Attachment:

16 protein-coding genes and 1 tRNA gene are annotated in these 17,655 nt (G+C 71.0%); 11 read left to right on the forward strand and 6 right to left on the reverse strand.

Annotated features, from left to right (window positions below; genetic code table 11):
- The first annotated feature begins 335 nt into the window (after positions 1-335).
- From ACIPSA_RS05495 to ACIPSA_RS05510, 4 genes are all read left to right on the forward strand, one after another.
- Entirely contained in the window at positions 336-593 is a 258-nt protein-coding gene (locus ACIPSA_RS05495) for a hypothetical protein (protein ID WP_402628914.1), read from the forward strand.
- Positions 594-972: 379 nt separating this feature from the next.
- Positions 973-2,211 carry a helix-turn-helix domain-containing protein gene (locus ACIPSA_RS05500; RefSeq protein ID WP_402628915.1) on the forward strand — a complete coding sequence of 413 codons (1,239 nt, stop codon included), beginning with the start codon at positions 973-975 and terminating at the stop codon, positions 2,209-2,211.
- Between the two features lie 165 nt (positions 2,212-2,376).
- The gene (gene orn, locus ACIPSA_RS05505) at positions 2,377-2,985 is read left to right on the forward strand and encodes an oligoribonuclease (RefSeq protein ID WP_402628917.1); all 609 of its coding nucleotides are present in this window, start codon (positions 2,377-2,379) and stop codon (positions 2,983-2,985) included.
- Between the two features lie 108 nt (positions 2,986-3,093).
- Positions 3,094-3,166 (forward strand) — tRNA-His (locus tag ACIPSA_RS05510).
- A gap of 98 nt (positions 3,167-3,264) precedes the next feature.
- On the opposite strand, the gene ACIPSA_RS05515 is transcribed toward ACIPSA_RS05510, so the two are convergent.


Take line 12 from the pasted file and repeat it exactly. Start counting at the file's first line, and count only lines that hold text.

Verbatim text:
- A gap of 98 nt (positions 3,167-3,264) precedes the next feature.